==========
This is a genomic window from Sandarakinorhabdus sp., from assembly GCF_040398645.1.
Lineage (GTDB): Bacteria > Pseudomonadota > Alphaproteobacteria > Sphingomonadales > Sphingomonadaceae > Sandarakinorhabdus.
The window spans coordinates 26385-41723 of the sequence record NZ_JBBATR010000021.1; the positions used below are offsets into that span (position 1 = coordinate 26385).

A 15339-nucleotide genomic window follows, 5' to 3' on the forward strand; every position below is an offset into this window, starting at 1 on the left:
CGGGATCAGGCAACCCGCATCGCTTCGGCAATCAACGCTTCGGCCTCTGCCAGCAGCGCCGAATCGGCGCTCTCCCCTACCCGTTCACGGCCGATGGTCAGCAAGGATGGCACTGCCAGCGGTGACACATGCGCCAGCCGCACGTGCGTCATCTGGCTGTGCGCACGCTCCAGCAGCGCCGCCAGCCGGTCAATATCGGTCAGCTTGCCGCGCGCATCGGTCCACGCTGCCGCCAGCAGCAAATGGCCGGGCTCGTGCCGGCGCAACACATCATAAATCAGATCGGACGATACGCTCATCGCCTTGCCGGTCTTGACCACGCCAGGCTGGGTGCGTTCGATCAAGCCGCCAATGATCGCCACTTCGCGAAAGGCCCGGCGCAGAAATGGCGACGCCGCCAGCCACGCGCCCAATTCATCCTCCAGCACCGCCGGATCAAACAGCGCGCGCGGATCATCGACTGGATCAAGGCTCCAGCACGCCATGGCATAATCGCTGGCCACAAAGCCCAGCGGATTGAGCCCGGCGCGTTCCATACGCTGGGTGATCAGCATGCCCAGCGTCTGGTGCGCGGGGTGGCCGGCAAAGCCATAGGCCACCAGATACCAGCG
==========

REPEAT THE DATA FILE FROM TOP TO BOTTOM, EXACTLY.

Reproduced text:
This is a genomic window from Sandarakinorhabdus sp., from assembly GCF_040398645.1.
Lineage (GTDB): Bacteria > Pseudomonadota > Alphaproteobacteria > Sphingomonadales > Sphingomonadaceae > Sandarakinorhabdus.
The window spans coordinates 26385-41723 of the sequence record NZ_JBBATR010000021.1; the positions used below are offsets into that span (position 1 = coordinate 26385).

A 15339-nucleotide genomic window follows, 5' to 3' on the forward strand; every position below is an offset into this window, starting at 1 on the left:
CGGGATCAGGCAACCCGCATCGCTTCGGCAATCAACGCTTCGGCCTCTGCCAGCAGCGCCGAATCGGCGCTCTCCCCTACCCGTTCACGGCCGATGGTCAGCAAGGATGGCACTGCCAGCGGTGACACATGCGCCAGCCGCACGTGCGTCATCTGGCTGTGCGCACGCTCCAGCAGCGCCGCCAGCCGGTCAATATCGGTCAGCTTGCCGCGCGCATCGGTCCACGCTGCCGCCAGCAGCAAATGGCCGGGCTCGTGCCGGCGCAACACATCATAAATCAGATCGGACGATACGCTCATCGCCTTGCCGGTCTTGACCACGCCAGGCTGGGTGCGTTCGATCAAGCCGCCAATGATCGCCACTTCGCGAAAGGCCCGGCGCAGAAATGGCGACGCCGCCAGCCACGCGCCCAATTCATCCTCCAGCACCGCCGGATCAAACAGCGCGCGCGGATCATCGACTGGATCAAGGCTCCAGCACGCCATGGCATAATCGCTGGCCACAAAGCCCAGCGGATTGAGCCCGGCGCGTTCCATACGCTGGGTGATCAGCATGCCCAGCGTCTGGTGCGCGGGGTGGCCGGCAAAGCCATAGGCCACCAGATACCAGCG